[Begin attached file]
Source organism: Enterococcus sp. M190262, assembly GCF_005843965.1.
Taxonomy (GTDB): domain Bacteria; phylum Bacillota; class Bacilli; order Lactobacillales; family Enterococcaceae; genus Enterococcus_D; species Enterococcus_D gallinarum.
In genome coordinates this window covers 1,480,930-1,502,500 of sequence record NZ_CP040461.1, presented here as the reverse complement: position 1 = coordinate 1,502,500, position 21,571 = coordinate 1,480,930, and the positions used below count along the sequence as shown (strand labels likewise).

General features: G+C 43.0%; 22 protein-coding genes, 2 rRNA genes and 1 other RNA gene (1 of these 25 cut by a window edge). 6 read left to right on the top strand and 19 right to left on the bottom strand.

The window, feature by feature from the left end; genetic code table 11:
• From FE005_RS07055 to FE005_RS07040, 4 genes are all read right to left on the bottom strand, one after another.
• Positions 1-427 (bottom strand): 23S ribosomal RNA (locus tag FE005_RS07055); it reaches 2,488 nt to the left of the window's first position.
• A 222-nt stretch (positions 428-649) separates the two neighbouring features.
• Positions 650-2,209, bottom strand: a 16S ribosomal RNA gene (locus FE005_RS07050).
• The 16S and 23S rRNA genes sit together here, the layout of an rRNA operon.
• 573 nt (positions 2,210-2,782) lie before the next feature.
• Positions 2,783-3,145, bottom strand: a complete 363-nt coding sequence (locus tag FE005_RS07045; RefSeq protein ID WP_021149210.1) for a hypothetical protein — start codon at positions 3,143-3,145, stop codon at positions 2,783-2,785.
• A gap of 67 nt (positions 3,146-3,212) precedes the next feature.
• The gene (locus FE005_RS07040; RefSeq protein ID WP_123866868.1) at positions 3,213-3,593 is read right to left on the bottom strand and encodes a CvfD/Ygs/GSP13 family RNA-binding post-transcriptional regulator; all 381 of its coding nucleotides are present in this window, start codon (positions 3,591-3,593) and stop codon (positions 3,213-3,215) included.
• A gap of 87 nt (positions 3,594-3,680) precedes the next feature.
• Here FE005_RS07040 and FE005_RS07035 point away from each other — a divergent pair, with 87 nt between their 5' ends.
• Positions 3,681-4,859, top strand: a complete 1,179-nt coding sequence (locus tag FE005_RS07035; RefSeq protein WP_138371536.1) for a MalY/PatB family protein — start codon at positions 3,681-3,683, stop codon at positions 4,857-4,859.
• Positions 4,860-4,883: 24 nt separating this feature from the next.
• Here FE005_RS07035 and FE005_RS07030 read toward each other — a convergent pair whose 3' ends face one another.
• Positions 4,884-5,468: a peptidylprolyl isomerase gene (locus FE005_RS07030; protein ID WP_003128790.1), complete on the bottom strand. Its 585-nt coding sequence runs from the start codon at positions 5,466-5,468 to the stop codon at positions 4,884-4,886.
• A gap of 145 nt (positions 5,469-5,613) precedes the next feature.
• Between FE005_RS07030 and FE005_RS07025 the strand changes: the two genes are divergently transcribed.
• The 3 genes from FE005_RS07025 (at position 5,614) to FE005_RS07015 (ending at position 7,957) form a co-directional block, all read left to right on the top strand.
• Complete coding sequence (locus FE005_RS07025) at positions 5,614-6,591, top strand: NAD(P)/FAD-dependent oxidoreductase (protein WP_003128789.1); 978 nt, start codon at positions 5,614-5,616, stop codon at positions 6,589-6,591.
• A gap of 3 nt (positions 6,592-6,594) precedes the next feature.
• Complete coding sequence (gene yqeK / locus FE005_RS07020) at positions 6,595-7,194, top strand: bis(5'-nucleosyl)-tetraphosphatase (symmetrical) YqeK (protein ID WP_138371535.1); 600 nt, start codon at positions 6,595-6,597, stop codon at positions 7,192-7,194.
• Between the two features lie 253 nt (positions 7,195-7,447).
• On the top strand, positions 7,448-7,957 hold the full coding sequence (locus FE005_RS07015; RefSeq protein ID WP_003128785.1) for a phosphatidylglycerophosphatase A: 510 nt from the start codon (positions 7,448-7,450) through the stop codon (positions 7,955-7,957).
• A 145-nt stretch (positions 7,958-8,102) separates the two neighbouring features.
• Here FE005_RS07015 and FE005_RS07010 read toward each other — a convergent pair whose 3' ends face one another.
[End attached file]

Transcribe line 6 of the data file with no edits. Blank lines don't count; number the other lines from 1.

• From FE005_RS07055 to FE005_RS07040, 4 genes are all read right to left on the bottom strand, one after another.